Short Essay on the biography of Rajaraja III


We do not know for certain whether Rajaraja was the son of Kulottunga III or even if he was the father of his successor Rajendra III.

Though there is no positive proof for such a relationship since there is no evidence against it either, it will not be wrong to hold that succession was normal in these cases. The bombastic language of the inscriptions must not mislead us into imagining a prosperous political condition. Rajaraja III had two wives, one a Bana princess and another called Bhuvanamuludaiyal. The inscriptions of his days mention many persons punished for treason.

The Hoysala forces which came to prevent the Pandyas from taking over the Chola kingdom stayed here in important places like Kanchi. The new leader of the Kadavarayas by name Kopperunjinga is praised in many inscriptions which explain how he became master of the Tondaimandalam. This Kadava became famous also for his numerous endowments to and re-constructions of temples.


The Pandyan inscriptions say that Rajaraja in not only refused to pay the tribute he had agreed to pay but also invaded the Pandyan country. The Pandya naturally hit back and invaded the Chola land. The conquering Pandyan captured the Chola queen and crowned himself at Mudikonda Cholapuram. Rajaraja III, defeated and humiliated, fled his capital seeking Hoysala aid again. On the way he was captured by Kadavakopperunjinga who threw him into a prison in Sendamangalam.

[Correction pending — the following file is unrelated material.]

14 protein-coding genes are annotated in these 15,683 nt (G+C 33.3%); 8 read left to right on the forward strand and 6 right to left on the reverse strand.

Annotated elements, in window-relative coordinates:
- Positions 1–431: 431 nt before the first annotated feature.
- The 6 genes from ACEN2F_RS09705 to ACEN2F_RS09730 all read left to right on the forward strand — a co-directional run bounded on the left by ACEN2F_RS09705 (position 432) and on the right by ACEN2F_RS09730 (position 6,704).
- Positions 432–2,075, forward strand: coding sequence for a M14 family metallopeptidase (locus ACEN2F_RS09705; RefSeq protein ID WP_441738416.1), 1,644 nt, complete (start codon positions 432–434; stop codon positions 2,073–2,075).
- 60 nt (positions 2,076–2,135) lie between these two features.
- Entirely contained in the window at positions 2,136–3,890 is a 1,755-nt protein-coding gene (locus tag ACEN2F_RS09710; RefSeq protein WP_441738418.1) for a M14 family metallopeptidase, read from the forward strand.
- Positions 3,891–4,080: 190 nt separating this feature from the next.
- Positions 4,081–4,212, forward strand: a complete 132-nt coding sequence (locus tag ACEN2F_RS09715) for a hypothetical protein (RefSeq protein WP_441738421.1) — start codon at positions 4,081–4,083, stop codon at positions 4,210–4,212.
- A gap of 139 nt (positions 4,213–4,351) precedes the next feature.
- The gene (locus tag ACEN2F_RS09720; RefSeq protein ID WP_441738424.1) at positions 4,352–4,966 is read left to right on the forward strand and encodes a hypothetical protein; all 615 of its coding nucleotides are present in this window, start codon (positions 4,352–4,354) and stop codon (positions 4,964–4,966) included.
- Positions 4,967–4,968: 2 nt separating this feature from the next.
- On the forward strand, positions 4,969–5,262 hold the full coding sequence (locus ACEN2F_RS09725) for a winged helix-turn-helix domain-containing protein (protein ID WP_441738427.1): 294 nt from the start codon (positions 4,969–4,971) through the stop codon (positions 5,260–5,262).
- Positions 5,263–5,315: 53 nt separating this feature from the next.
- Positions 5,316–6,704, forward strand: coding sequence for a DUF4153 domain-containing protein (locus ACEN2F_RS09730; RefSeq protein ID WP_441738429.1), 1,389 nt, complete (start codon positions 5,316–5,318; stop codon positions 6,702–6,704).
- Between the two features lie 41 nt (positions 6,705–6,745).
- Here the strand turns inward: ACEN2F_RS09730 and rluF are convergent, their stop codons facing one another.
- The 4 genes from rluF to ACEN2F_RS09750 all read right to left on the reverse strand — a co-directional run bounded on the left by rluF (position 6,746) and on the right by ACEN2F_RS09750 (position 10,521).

On hearing this Narasimha, the Hoysala king rushed to the rescue of the imprisoned Chola and punished the insubordinate chieftains. Then Narasimha’s army reached the north bank of the Kaviri, defeated the Pandya army at Mahendramangalam and compelled the Pandya to pay tribute. This was the second time the Hoysalas intervened in the politics of the Tamil country and stemmed the tide of Pandyan expansion to the north.

The Hoysalas who came to help the local queeen stayed here as rulers themselves. Many Hoysala warriors became part and parcel of the Tamil country, endowed generously local temples and generally helped themselves to the wealth of the Tamil country.

Their presence held down irrepressible chieftains like Kopperunjinga. In the last years of Rajaraja HI, the Telugu Chodas beyond Nellore and the Kakatiyas in Warangal had become powerful. Rajaraja III was a very incompetent king and his incompetence consisted in defying superior strength and altogether he was a monarch who deserved more to be pitied than despised.

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